o Research methodology, including suggested sample and size

o Schedule of activities and traveling (timeline)

o Detailed budget

· Appropriate draft data collection tools (e.g. methodological guidelines, group interview questions), these tools will be validated by SC and then finalized for field activity

· Raw data in any of the following statistical packages (Excel, STATA, SPSS, CSPro) and also transcribed qualitative scripts

  • Powerpoint presentation of preliminary findings.

· A max of the 20-page draft (MS Office and PDF for final) in English.

· A max 35-page final evaluation report (in MS Office and PDF for final), excluding annexes and methodology (to be kept simple), in English**.**

· Both reports should be in the format indicated below, to be submitted to Save the Children. It is preferable to illustrate the results by appropriate graphs, visuals, tables, and/or a dashboard with an accompanying explanatory text.

  • An Itemized price quotation for consultancy fee (Exclusive of international and domestic travel expenses which will be provided separately by SCI)

The report should consist of:

a) Executive Summary in bullets (max. 2 pages)

b) Introduction

c) Analysis and findings of the evaluation. The analysis should be done according to the objectives

d) Address concerns, lessons learned and comments from Save the Children

e) Conclusions for each of the end line evaluation objectives

f) Recommendations for future projects

g) Annexes:

· Stories of change and quotes from respondents Methodology, including sampling and limitations Relevant maps and photographs of the evaluation areas where necessary

· Bibliography of consulted secondary sources

· Finalized data collection tools

· PowerPoint presentation of preliminary findings to Save the Children Borno

3. Indicative timescales

The data collection phase in the field is to be confirmed between the consultant and Save the Children.

Inception Phase - Draft inception report - 2 days

Tools Development Phase

Deliverable 1: final inception report including a budget, methodology, qualitative and quantitative research tools, approved by SC, and the project team.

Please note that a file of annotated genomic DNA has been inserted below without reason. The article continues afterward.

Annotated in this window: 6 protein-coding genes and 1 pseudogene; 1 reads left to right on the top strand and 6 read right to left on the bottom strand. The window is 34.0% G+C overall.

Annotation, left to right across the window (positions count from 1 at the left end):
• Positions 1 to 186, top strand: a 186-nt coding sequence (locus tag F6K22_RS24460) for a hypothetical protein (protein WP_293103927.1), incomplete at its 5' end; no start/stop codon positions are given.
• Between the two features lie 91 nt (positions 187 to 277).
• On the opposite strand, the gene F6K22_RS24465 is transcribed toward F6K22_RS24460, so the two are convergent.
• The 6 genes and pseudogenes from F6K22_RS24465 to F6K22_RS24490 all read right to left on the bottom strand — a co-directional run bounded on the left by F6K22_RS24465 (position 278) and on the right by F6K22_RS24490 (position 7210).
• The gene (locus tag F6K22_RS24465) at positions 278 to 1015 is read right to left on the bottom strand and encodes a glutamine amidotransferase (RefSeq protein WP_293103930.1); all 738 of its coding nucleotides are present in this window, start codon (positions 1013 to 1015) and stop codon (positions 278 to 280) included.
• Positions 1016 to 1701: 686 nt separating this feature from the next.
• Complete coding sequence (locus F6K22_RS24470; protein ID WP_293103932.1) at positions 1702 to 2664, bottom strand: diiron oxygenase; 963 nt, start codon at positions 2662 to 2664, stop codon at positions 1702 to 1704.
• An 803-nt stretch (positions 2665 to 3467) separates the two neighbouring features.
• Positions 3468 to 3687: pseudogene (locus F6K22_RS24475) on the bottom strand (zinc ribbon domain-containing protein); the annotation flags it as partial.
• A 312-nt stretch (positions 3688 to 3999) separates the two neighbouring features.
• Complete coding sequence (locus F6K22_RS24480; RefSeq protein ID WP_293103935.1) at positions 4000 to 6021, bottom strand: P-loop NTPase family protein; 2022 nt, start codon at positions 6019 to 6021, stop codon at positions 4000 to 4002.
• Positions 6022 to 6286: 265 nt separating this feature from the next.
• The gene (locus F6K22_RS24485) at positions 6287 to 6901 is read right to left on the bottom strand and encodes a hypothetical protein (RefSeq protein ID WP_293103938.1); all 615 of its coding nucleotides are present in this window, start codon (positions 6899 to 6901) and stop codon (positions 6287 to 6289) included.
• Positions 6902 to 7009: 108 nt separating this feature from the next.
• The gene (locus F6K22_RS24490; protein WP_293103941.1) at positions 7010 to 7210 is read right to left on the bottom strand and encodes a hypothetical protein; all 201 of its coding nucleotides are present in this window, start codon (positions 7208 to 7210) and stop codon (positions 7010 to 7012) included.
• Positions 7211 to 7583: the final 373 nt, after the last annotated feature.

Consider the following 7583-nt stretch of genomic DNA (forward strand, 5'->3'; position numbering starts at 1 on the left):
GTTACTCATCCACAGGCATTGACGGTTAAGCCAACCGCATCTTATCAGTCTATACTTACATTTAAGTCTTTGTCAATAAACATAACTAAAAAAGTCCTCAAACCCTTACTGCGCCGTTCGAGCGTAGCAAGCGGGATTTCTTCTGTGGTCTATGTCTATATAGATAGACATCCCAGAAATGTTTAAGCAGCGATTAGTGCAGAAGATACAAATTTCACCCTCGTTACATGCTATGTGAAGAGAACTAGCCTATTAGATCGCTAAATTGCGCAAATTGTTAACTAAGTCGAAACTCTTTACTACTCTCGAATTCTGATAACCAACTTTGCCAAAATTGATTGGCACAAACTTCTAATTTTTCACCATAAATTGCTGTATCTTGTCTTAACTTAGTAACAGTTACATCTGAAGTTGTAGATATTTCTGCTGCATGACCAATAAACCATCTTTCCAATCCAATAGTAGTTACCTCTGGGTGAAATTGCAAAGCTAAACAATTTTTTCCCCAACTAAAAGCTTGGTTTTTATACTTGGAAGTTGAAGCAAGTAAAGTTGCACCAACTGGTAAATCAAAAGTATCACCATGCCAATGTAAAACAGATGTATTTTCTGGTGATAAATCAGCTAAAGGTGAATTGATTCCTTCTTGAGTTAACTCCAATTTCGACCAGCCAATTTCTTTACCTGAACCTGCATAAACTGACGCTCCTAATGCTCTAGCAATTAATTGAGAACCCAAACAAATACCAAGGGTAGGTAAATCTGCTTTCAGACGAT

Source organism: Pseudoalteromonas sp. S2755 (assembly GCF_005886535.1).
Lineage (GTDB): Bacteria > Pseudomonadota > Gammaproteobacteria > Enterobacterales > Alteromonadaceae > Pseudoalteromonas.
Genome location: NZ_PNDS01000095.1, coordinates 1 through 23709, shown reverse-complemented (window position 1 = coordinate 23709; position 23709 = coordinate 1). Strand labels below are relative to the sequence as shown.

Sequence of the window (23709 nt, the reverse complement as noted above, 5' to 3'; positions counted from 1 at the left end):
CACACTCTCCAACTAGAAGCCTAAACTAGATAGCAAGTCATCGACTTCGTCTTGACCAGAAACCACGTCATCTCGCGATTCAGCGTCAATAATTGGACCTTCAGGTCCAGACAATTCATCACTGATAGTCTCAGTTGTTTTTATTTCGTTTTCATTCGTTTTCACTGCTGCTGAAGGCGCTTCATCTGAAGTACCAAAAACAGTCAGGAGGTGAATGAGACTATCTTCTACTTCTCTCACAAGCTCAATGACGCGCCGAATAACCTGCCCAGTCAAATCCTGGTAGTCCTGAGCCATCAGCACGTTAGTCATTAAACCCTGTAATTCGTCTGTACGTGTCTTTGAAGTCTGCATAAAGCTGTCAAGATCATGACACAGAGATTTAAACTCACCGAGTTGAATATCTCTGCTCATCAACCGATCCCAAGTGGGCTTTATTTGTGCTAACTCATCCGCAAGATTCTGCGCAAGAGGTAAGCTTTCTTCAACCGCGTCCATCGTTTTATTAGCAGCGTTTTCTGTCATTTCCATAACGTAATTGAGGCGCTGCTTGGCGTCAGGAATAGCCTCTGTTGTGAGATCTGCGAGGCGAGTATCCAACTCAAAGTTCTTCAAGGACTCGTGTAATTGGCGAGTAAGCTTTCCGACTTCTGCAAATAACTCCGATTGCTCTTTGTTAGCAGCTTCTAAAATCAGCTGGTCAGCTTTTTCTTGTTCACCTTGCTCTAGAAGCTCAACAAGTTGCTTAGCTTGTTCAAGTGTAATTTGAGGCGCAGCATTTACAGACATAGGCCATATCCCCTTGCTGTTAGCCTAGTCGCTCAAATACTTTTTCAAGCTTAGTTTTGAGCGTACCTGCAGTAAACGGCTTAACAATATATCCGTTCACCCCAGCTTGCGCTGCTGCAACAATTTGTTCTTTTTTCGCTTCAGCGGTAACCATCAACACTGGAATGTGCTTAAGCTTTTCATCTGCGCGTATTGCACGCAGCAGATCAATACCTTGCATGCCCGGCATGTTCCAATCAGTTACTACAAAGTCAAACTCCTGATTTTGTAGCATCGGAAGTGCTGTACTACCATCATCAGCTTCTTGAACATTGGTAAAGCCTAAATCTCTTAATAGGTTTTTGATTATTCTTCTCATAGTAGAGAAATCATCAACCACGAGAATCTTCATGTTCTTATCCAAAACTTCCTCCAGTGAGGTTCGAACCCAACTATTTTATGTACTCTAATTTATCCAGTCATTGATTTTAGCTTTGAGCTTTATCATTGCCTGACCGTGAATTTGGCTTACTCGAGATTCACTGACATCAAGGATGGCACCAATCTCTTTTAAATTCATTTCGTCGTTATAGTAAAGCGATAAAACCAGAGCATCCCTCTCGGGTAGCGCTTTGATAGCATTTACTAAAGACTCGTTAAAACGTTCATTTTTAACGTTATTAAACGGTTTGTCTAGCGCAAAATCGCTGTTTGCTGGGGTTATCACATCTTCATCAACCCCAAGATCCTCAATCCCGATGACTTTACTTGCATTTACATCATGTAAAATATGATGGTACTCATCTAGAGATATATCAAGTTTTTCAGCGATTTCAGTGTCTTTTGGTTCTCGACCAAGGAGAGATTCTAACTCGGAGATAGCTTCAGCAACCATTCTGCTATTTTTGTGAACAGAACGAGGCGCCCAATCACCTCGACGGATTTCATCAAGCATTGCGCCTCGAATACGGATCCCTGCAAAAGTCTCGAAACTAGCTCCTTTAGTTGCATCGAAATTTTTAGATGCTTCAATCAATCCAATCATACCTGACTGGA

30 % of total budget

5 days

Data Collection Phase

Desk review of project data

5 days

Interviews (FGDs, KIIs) in the field visits, collection of quantitative data

12 days

Data Analyses Phase

Data analysis and PowerPoint presentation of initial findings with the Borno team and draft of the report

30% of the total budget

5 days

Report Writing Phase

Draft evaluation report, for comment by the project team in Borno and SCUS

10 days

Deliverable 2: Learning session with the team

1 day

Deliverable 3: Final evaluation report approved by SC

40% of total budget

5 days



45 days

Location and official travel involved

The preferred supplier would be available to travel to the SCI Borno field office location to conduct the fieldwork; including training of enumerators and data collection. The supplier may also work remotely for desk research, report writing, and revisions following SC’s review. For a supplier who cannot travel to Nigeria, there will be preference for a candidate with a strong background in remote support for training and data collection. For the former, regular office hours are 9:00 am to 5:00 pm, Monday to Sunday. Office space will be provided but the consultant is responsible for bringing his/her own IT equipment. Any required travel will need pre-approval by SCI in accordance with SCI’s Travel Policy and applicable RO/CO Expense Policy.

Specific field locations for the survey are as listed below; LGAs: Jere, Konduga, Mafa, MMC.

Qualification and experience


Master’s degree in Education, International Development Studies, Humanitarian Leadership Program, or a related field

Minimum of 7 years experience in working with humanitarian sectoral programs relating to food security and livelihood program

· Strong understanding of humanitarian and evaluation ethics and a commitment to ethical working practices

· Required to have a SSAFE certificate or HEAT training

· Demonstrated experience with quantitative and qualitative research, database management, and statistical data analysis

· Experience of working in similar emergency settings

· Experience in evaluating FSL and nutrition programs

· Proven record of communicating with beneficiaries.

· understanding of food security and nutrition programming, standards, and protocols